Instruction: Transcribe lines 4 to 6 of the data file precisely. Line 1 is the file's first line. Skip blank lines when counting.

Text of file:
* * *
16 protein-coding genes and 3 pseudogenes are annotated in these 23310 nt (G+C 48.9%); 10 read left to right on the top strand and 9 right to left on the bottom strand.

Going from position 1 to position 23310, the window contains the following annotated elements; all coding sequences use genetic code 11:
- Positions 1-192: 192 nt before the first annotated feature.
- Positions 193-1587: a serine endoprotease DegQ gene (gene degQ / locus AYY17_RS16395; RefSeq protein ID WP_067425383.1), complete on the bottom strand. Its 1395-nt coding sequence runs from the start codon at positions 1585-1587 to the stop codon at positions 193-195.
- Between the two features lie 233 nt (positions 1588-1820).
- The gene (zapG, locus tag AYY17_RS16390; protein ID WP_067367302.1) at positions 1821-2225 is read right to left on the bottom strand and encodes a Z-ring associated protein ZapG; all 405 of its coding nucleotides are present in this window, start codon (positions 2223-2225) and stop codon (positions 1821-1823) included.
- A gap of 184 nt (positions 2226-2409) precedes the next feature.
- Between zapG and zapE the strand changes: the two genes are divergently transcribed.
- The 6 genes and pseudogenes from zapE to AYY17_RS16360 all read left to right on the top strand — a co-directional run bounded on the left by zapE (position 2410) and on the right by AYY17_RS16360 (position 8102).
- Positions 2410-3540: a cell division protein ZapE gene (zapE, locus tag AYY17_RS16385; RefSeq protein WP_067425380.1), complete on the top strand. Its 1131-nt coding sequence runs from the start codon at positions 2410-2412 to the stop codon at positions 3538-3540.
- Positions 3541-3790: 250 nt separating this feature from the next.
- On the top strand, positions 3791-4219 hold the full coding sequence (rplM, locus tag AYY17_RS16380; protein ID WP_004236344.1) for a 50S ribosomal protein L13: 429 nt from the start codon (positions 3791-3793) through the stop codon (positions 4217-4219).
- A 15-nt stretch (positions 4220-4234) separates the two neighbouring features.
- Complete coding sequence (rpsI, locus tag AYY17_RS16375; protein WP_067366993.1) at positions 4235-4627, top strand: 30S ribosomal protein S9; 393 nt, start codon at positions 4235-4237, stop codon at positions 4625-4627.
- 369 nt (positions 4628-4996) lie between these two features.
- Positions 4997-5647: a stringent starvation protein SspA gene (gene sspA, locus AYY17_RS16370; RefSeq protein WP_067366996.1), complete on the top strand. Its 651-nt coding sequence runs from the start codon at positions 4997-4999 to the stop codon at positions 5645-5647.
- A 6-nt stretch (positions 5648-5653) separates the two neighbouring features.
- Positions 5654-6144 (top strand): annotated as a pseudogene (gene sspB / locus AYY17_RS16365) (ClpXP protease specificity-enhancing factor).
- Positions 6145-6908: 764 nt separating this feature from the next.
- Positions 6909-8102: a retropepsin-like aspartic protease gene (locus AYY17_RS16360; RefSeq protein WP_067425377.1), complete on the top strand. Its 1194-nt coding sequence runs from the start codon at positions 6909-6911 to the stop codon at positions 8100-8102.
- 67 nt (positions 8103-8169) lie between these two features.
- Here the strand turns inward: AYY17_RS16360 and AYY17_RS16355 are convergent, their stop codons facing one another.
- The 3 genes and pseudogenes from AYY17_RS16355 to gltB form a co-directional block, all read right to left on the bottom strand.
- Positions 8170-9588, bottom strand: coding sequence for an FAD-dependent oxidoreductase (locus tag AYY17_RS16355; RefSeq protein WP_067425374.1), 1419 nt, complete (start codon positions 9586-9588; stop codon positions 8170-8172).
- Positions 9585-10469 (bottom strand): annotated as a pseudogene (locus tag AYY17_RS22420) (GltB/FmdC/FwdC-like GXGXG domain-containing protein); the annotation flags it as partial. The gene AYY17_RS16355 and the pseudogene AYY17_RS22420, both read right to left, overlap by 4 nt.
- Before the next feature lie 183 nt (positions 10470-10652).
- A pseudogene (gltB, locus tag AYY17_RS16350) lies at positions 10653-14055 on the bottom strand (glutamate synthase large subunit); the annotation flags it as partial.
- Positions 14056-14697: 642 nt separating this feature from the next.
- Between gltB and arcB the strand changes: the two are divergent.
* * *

- Positions 193-1587: a serine endoprotease DegQ gene (gene degQ / locus AYY17_RS16395; RefSeq protein ID WP_067425383.1), complete on the bottom strand. Its 1395-nt coding sequence runs from the start codon at positions 1585-1587 to the stop codon at positions 193-195.
- Between the two features lie 233 nt (positions 1588-1820).
- The gene (zapG, locus tag AYY17_RS16390; protein ID WP_067367302.1) at positions 1821-2225 is read right to left on the bottom strand and encodes a Z-ring associated protein ZapG; all 405 of its coding nucleotides are present in this window, start codon (positions 2223-2225) and stop codon (positions 1821-1823) included.